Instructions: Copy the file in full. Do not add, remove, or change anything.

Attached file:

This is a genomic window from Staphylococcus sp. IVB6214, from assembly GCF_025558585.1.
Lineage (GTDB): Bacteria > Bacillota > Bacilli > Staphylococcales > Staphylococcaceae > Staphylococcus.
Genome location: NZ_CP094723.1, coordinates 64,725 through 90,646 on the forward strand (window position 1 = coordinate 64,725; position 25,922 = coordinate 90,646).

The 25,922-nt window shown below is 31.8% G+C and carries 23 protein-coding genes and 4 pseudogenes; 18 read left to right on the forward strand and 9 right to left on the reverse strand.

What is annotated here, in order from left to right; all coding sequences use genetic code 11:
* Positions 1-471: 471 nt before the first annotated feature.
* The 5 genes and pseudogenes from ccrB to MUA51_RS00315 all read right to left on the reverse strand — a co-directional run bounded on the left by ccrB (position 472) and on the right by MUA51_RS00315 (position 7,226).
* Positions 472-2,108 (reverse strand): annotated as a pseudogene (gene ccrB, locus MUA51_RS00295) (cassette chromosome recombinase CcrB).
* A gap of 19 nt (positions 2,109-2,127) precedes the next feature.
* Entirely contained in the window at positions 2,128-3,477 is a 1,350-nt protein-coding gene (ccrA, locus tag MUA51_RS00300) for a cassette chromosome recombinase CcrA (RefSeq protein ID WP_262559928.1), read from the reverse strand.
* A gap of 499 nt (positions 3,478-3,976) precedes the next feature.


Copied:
This is a genomic window from Staphylococcus sp. IVB6214, from assembly GCF_025558585.1.
Lineage (GTDB): Bacteria > Bacillota > Bacilli > Staphylococcales > Staphylococcaceae > Staphylococcus.
Genome location: NZ_CP094723.1, coordinates 64,725 through 90,646 on the forward strand (window position 1 = coordinate 64,725; position 25,922 = coordinate 90,646).

The 25,922-nt window shown below is 31.8% G+C and carries 23 protein-coding genes and 4 pseudogenes; 18 read left to right on the forward strand and 9 right to left on the reverse strand.

What is annotated here, in order from left to right; all coding sequences use genetic code 11:
* Positions 1-471: 471 nt before the first annotated feature.
* The 5 genes and pseudogenes from ccrB to MUA51_RS00315 all read right to left on the reverse strand — a co-directional run bounded on the left by ccrB (position 472) and on the right by MUA51_RS00315 (position 7,226).
* Positions 472-2,108 (reverse strand): annotated as a pseudogene (gene ccrB, locus MUA51_RS00295) (cassette chromosome recombinase CcrB).
* A gap of 19 nt (positions 2,109-2,127) precedes the next feature.
* Entirely contained in the window at positions 2,128-3,477 is a 1,350-nt protein-coding gene (ccrA, locus tag MUA51_RS00300) for a cassette chromosome recombinase CcrA (RefSeq protein ID WP_262559928.1), read from the reverse strand.
* A gap of 499 nt (positions 3,478-3,976) precedes the next feature.